In the State of Florida, K – 12 teachers and State College (formerly community colleges) professors have lost tenure, which is a contractual term meaning you can’t be terminated without due process. For example, without tenure, if your supervisor doesn’t like the clothes you wear, then when your contract expires, you may not have your contract renewed (i.e., terminated or fired). Or, if your success rates aren’t high enough, then you may be fired. The obvious solution for non-tenured faculty is to pass enough students to retain their positions, which creates grade inflation and destroys the institution’s reputation. If schools and colleges are simply granting credentials, then the credential itself becomes meaningless.
We have already experienced credential inflation with the high school diploma. In previous generations, having a high school diploma meant something because not that many people had one. Now, almost 80% of the U.S. population has the credential, which means it is not a very discriminating credential and therefore employers are seeking a B.S. degree where a high school diploma was adequate before. The same is now happening with the BS degree; that is, more than 30% of the U.S. population have a bachelor’s degree or higher and as the percentage of the population holding a BS degree increases, then there will be more pressure to earn advanced degrees (e.g., MS, or PhD), especially if professors pass students to keep their jobs.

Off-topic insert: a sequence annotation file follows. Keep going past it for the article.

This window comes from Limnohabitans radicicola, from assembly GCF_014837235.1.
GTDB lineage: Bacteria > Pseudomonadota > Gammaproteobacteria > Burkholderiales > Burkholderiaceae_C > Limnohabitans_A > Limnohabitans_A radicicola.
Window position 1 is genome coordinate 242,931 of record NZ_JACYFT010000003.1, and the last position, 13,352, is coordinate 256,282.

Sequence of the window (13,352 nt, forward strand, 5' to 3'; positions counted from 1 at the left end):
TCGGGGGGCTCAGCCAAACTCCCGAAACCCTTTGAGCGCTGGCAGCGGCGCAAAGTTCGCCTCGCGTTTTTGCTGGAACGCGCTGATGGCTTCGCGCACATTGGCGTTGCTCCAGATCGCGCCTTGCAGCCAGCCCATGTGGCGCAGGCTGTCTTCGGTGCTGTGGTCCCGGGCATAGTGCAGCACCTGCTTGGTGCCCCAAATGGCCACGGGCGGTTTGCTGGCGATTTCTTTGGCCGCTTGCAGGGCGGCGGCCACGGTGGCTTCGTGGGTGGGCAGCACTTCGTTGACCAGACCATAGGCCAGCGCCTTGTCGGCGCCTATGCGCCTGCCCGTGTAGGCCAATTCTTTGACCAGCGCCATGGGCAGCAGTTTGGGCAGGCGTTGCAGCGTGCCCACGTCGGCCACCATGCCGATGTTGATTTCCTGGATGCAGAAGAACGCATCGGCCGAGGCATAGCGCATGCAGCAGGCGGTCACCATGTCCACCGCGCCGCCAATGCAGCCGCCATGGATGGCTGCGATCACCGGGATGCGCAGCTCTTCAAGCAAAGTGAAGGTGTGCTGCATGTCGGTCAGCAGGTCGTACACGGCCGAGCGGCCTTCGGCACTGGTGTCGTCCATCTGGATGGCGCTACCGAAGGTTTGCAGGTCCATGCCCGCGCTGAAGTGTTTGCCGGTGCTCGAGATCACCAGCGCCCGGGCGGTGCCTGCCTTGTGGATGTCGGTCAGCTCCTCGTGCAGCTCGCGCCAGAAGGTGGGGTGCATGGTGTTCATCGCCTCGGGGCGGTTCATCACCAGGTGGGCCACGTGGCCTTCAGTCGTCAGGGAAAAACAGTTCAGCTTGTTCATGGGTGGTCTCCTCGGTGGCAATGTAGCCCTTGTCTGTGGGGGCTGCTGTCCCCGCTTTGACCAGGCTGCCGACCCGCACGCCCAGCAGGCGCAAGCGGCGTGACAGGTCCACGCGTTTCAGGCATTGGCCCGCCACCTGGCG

I strongly believe in, and support, the right of every citizen to have an OPPORTUNITY to earn a credential through education, but to put pressures on the system to grant those credentials is counterproductive.